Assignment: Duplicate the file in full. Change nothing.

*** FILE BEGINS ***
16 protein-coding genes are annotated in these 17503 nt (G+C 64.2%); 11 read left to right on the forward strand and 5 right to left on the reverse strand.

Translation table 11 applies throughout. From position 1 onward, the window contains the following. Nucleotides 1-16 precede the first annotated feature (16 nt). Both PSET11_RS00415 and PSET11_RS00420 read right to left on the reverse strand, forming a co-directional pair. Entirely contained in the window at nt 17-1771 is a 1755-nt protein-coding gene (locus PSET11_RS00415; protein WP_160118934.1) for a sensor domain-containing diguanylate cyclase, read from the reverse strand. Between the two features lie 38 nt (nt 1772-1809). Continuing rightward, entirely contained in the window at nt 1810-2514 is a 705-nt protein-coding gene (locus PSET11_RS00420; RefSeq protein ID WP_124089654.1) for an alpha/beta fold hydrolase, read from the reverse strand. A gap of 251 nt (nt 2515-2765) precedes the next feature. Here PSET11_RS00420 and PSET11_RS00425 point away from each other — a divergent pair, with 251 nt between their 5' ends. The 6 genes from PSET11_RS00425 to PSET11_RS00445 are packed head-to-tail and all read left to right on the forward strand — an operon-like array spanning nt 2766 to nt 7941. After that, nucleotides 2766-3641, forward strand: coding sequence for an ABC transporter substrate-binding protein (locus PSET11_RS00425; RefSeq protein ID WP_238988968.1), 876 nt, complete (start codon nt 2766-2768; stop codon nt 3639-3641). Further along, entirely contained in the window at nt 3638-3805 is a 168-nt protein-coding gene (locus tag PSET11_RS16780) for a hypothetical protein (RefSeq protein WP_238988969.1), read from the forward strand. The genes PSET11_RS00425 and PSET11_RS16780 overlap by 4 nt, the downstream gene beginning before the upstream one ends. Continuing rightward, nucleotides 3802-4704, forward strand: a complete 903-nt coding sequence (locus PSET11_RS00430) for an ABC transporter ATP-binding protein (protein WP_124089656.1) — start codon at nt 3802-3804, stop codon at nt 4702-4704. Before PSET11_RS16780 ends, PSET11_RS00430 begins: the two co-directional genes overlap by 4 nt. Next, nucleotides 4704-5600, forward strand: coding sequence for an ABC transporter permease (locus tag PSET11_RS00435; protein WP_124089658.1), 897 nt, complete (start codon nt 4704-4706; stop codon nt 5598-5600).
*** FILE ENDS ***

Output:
16 protein-coding genes are annotated in these 17503 nt (G+C 64.2%); 11 read left to right on the forward strand and 5 right to left on the reverse strand.

Translation table 11 applies throughout. From position 1 onward, the window contains the following. Nucleotides 1-16 precede the first annotated feature (16 nt). Both PSET11_RS00415 and PSET11_RS00420 read right to left on the reverse strand, forming a co-directional pair. Entirely contained in the window at nt 17-1771 is a 1755-nt protein-coding gene (locus PSET11_RS00415; protein WP_160118934.1) for a sensor domain-containing diguanylate cyclase, read from the reverse strand. Between the two features lie 38 nt (nt 1772-1809). Continuing rightward, entirely contained in the window at nt 1810-2514 is a 705-nt protein-coding gene (locus PSET11_RS00420; RefSeq protein ID WP_124089654.1) for an alpha/beta fold hydrolase, read from the reverse strand. A gap of 251 nt (nt 2515-2765) precedes the next feature. Here PSET11_RS00420 and PSET11_RS00425 point away from each other — a divergent pair, with 251 nt between their 5' ends. The 6 genes from PSET11_RS00425 to PSET11_RS00445 are packed head-to-tail and all read left to right on the forward strand — an operon-like array spanning nt 2766 to nt 7941. After that, nucleotides 2766-3641, forward strand: coding sequence for an ABC transporter substrate-binding protein (locus PSET11_RS00425; RefSeq protein ID WP_238988968.1), 876 nt, complete (start codon nt 2766-2768; stop codon nt 3639-3641). Further along, entirely contained in the window at nt 3638-3805 is a 168-nt protein-coding gene (locus tag PSET11_RS16780) for a hypothetical protein (RefSeq protein WP_238988969.1), read from the forward strand. The genes PSET11_RS00425 and PSET11_RS16780 overlap by 4 nt, the downstream gene beginning before the upstream one ends. Continuing rightward, nucleotides 3802-4704, forward strand: a complete 903-nt coding sequence (locus PSET11_RS00430) for an ABC transporter ATP-binding protein (protein WP_124089656.1) — start codon at nt 3802-3804, stop codon at nt 4702-4704. Before PSET11_RS16780 ends, PSET11_RS00430 begins: the two co-directional genes overlap by 4 nt. Next, nucleotides 4704-5600, forward strand: coding sequence for an ABC transporter permease (locus tag PSET11_RS00435; protein WP_124089658.1), 897 nt, complete (start codon nt 4704-4706; stop codon nt 5598-5600).